Human iPSC-derived Cardiac Progenitor Cells for Cardiac Cell Therapy

Funding Type: 
Early Translational II
Grant Number: 
TR2-01808
Investigator: 
ICOC Funds Committed: 
$0
Public Abstract: 
For the millions of Americans who are born with or develop heart disease, stem cell research offers the first hope of reversing or repairing heart muscle damage. Thus, early reports suggesting heart regeneration after transplantation of adult bone marrow-derived stem cells were met with great excitement in both the scientific and lay community. However, although adult stem cell transplantation was shown to be safe, results from over a dozen clinical trials concluded that the benefits were modest at best and whether any true regeneration is occurring was questionable. The basis for these disappointing results may be related to poorly characterized cell types used that have little capacity for true regeneration and an inadequate understanding the factors necessary for survival and differentiation of transplanted stem cells. In this application, we are proposing to develop a cardiac cell therapy using cardiac progenitor cell, which is isolated from human induced pluripotent cells that can differentiate into cardiac muscle cells, smooth muscle cells and endothelial cells. We will develop the techniques and models that will allow the preclinical testing of this progenitor cell, which is required by the FDA to move to clinical trials. This knowledge will be applied to future clinical trials of cardiovascular cell therapy that allow truly regenerative therapy.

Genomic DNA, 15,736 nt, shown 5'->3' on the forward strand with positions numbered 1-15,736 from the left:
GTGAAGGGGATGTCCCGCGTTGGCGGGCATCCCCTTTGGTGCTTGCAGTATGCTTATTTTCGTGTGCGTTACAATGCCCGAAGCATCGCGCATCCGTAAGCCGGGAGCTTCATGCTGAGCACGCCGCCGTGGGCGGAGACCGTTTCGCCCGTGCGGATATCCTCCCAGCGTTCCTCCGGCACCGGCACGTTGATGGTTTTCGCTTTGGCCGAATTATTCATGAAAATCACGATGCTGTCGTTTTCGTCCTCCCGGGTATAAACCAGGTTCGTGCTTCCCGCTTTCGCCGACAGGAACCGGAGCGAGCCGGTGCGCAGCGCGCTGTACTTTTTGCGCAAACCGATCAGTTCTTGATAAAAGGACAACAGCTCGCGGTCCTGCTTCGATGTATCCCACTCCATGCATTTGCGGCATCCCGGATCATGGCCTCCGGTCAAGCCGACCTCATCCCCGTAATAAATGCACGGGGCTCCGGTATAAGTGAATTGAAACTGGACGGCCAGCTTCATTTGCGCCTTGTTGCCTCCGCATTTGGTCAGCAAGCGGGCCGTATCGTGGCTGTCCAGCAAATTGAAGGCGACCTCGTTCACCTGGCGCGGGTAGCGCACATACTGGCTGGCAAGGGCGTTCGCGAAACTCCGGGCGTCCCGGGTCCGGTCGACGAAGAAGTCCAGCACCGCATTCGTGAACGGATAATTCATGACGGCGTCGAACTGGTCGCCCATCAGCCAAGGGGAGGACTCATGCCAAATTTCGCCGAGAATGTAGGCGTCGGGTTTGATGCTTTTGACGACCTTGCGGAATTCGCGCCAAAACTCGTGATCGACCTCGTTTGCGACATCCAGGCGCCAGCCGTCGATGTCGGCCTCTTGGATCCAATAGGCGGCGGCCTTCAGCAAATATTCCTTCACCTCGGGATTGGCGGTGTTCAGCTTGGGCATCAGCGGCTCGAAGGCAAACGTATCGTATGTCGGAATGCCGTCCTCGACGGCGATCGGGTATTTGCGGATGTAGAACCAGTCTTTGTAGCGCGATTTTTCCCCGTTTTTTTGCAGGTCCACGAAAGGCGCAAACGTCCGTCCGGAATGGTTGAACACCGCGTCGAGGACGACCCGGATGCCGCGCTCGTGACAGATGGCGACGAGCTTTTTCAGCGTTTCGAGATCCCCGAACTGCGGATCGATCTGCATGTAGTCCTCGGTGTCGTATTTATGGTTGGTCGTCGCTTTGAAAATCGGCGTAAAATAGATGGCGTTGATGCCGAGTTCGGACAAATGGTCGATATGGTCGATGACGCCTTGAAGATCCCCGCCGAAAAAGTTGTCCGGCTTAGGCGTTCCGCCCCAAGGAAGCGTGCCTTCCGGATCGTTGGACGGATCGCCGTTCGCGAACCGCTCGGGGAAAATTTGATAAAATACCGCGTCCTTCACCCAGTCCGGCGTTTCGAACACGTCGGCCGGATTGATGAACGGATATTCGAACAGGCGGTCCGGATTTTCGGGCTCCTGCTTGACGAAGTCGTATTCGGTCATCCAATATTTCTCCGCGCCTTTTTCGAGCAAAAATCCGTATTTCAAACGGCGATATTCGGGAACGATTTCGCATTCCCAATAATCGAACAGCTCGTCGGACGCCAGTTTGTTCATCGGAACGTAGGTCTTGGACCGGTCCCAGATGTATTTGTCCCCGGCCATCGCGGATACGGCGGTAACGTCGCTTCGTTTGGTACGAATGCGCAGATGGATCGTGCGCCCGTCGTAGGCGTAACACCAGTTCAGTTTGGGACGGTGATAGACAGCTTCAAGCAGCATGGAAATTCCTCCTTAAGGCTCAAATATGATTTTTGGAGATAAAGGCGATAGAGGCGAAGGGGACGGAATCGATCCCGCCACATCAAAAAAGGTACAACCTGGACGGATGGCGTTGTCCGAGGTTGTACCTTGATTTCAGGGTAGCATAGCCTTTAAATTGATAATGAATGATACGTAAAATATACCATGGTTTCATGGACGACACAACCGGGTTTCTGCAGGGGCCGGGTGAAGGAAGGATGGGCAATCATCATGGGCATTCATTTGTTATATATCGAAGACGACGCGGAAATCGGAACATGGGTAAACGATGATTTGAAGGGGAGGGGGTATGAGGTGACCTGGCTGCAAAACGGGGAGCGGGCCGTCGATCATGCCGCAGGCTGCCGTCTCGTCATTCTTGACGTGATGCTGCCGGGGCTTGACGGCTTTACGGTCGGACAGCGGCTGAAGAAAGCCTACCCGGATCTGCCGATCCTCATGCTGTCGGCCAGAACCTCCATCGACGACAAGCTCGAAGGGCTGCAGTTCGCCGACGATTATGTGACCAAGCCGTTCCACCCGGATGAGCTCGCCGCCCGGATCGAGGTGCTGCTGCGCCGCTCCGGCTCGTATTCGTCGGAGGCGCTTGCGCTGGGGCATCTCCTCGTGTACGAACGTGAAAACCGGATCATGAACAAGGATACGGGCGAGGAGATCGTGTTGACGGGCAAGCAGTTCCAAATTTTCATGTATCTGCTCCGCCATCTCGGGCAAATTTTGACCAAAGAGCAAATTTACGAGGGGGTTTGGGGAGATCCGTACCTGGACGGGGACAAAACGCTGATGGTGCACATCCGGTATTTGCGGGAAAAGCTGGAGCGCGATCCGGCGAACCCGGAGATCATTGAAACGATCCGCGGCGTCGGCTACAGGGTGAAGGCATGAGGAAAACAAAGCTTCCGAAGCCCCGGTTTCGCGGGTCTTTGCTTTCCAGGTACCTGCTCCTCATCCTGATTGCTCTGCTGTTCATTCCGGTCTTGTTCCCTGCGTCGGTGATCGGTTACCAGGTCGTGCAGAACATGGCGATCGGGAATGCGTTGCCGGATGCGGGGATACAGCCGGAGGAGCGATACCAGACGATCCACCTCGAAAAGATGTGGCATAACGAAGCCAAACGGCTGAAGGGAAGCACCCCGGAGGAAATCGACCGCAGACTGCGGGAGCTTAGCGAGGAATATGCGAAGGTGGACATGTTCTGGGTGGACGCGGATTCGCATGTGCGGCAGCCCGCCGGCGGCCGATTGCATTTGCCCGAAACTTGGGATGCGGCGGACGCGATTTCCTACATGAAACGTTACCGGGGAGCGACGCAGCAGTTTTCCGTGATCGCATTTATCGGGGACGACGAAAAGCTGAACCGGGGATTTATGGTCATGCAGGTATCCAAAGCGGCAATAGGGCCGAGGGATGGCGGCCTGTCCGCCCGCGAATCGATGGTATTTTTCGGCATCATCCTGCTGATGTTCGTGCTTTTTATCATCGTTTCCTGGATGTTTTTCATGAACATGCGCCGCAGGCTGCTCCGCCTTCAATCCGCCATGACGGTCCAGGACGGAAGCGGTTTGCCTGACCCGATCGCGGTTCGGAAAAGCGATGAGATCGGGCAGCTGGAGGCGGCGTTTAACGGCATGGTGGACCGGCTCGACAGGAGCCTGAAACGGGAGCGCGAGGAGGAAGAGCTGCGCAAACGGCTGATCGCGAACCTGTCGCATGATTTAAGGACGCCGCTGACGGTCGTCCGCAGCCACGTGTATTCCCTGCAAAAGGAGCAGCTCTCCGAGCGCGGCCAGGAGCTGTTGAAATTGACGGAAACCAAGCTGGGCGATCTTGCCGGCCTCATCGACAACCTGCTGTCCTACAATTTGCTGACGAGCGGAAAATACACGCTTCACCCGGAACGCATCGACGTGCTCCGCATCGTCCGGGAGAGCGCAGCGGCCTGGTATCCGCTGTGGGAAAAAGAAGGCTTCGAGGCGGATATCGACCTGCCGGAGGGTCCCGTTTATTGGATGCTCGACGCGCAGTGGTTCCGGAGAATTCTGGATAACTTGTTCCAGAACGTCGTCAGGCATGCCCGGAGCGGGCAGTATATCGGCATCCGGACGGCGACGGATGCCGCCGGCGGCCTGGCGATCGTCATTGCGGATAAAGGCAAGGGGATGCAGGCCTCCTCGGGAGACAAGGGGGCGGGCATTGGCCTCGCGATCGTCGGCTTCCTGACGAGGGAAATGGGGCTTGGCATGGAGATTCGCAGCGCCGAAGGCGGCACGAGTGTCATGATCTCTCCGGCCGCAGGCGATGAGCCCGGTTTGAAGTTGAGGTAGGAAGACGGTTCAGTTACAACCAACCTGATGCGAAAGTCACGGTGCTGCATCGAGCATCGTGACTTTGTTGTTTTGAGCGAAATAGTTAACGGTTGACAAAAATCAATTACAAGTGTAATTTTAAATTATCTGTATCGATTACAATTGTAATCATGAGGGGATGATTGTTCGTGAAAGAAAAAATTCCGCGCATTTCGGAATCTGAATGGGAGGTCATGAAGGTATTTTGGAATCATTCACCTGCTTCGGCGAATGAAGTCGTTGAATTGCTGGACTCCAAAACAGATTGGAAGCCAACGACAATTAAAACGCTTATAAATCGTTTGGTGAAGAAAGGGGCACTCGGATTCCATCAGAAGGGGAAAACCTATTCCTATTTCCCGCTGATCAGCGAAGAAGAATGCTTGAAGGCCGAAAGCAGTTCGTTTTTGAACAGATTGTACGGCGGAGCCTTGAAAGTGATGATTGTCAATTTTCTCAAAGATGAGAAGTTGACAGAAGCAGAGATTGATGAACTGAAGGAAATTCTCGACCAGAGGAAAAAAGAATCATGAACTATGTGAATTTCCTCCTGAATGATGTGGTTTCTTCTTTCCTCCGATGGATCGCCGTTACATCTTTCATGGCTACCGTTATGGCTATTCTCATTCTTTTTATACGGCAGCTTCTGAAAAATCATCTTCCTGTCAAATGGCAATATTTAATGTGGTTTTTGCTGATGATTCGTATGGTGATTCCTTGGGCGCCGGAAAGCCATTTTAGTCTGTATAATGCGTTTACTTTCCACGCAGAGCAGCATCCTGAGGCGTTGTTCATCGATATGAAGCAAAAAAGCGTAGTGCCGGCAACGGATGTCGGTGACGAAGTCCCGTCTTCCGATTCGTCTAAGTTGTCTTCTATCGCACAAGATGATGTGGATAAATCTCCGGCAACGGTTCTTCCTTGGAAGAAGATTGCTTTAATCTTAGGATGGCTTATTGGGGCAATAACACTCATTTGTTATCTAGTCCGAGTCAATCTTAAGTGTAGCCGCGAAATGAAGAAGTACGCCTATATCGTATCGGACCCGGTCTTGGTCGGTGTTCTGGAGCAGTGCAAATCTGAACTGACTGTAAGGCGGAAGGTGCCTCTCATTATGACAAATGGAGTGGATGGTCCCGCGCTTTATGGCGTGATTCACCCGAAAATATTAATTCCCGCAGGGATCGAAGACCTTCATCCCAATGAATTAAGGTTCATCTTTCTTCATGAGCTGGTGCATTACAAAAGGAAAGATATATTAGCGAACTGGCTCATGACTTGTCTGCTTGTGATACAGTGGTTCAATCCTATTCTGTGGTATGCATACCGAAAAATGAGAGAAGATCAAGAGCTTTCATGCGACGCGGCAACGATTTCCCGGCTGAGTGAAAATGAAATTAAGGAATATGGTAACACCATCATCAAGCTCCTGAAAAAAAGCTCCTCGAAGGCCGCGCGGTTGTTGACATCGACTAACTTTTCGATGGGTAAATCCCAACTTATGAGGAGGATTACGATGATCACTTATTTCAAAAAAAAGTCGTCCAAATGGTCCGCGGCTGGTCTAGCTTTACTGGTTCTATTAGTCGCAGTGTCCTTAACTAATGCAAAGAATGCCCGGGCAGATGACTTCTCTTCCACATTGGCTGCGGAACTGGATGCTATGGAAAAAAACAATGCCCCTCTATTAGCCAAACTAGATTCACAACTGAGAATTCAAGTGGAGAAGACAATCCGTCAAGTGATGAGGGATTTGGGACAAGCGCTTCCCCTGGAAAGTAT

Statement of Benefit to California: 
Heart disease, stroke and other cardiovascular diseases are the #1 killer in California. Despite medical advances, heart disease remains a leading cause of disability and death. Recent estimates of its cost to the U.S. healthcare system amounts to almost $300 billion dollars. Although current therapies slow the progression of heart disease, there are few, if any options, to reverse or repair damage. Thus, regenerative therapies that restore normal heart function would have an enormous societal and financial impact not only on Californians, but the U.S. more generally. The research that is proposed in this application could lead to new therapies that would restore heart function after and heart attack and prevent the development of heart failure and death. We will develop the techniques and models that will allow the testing of this progenitor cell as required by the FDA to move to clinical trials.

© 2013 California Institute for Regenerative Medicine